Published Online: January 29, 2008
Published in Print: January 30, 2008, as Quality Counts Indicators Show Strategies That Work

Letter

Quality Counts Indicators Show Strategies That Work

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To the Editor:

We were pleased to see that the indicators on teaching quality have been reintroduced and refined in your special report Quality Counts 2008 (Jan. 10, 2008). Preparing today’s students to participate in a global, knowledge-based economy is a demanding challenge. Preparing high-quality teachers and supporting them with schools organized for success is the key to meeting that challenge.

For this reason, it is gratifying to see that eight of the top 10 states in the Teaching Profession rankings are partner states of the National Commission on Teaching and America’s Future, as are 17 of the top 25. We also note that six of the top 10 states in the overall Quality Counts rankings, and 14 of the top 25, are NCTAF partners.

The NCTAF partner states have become a collaborative network of policymakers, school leaders, and teachers who share best practices, learn together, and empower one another. They are performing well on the Quality Counts indicators because they are among the leaders who are developing a variety of cutting-edge improvement strategies that include:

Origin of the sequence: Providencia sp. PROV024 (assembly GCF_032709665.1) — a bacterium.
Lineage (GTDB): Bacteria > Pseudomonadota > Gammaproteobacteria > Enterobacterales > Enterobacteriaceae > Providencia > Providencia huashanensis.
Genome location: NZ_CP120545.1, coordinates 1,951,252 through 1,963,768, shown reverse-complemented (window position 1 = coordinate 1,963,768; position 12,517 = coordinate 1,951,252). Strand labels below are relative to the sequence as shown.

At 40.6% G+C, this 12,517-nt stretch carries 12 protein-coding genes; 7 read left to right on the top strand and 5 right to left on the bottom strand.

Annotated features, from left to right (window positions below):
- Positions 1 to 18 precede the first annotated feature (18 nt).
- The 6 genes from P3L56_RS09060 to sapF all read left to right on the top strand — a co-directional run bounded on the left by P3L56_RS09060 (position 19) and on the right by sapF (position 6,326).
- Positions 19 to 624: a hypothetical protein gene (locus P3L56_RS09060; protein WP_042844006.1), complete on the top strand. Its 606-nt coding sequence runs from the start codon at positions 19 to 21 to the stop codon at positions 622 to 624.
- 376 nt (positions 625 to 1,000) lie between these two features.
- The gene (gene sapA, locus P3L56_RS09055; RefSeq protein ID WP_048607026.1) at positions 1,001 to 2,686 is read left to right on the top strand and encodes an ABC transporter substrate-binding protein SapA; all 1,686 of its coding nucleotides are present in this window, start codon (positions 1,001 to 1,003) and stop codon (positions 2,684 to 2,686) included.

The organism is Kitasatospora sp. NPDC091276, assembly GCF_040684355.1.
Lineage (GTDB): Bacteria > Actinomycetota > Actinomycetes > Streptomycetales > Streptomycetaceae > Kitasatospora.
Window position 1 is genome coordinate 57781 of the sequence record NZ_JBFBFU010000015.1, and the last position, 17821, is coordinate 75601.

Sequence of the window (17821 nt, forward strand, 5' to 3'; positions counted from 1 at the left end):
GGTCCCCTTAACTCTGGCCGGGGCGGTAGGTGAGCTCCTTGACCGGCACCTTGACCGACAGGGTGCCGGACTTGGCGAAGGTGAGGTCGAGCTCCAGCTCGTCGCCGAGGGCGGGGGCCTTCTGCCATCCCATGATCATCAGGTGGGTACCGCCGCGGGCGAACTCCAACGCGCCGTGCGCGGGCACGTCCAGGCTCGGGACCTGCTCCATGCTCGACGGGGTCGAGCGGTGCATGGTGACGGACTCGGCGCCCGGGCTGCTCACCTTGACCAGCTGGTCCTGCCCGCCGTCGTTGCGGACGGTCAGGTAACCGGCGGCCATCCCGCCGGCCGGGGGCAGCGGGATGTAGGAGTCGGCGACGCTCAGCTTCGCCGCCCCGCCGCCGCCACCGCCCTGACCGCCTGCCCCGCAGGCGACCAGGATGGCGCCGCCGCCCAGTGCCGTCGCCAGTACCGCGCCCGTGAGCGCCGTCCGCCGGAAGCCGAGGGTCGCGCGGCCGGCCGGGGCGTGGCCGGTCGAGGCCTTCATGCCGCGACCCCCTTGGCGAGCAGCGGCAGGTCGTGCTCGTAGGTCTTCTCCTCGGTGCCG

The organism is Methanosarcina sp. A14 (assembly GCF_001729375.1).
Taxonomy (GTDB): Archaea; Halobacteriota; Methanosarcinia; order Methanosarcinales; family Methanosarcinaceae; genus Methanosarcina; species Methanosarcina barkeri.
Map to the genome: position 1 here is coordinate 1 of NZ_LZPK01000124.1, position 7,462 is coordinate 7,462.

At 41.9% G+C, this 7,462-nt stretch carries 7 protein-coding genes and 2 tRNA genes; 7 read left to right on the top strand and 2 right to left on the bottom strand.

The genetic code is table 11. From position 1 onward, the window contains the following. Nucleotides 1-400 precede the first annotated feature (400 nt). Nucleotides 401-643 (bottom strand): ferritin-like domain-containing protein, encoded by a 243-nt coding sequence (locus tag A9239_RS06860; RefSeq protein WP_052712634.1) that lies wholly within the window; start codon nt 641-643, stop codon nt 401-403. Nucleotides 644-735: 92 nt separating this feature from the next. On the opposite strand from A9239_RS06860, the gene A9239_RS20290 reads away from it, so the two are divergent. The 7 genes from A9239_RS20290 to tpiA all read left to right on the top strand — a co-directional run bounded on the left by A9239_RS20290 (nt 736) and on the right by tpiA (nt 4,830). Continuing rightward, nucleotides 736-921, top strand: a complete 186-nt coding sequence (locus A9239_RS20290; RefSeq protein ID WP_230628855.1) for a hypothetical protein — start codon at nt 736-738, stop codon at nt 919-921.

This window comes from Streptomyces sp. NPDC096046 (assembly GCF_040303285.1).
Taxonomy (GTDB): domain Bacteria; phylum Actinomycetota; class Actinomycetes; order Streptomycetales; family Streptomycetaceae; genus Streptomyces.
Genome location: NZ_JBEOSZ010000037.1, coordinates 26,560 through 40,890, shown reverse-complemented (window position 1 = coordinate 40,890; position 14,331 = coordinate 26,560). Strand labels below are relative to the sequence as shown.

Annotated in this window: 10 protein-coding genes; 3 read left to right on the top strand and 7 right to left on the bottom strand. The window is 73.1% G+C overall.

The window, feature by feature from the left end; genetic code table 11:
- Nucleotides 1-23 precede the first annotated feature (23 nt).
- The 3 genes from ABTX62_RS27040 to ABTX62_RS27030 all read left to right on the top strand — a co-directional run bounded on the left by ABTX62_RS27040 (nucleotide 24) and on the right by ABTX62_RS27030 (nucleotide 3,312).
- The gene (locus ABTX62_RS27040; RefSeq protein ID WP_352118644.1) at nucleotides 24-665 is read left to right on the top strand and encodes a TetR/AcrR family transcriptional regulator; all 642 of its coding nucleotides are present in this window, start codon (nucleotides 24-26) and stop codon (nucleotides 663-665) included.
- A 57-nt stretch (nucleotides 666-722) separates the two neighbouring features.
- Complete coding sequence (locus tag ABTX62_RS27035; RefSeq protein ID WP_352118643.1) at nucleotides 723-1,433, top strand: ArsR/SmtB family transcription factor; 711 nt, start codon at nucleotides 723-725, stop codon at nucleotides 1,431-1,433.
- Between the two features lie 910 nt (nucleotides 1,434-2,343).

• Providing extensive clinical practice during teacher preparation;

• Discouraging out-of-field placements for teachers;

• Including student achievement in the evaluation of teacher performance;

• Offering leadership and performance incentives to teachers and principals;

• Providing incentives for national-board-certified teachers to serve in high-need schools;

• Providing state-funded, mentored induction programs for all new teachers;

• Encouraging a reduced-workload policy for first-year teachers;

• Requiring districts and schools to set aside school time for professional development; and

• Collecting and publicly reporting information on school climate and working conditions.

Tom Carroll
President
National Commission on Teaching and America’s Future
Washington, D.C.

Vol. 27, Issue 21, Pages 28-29

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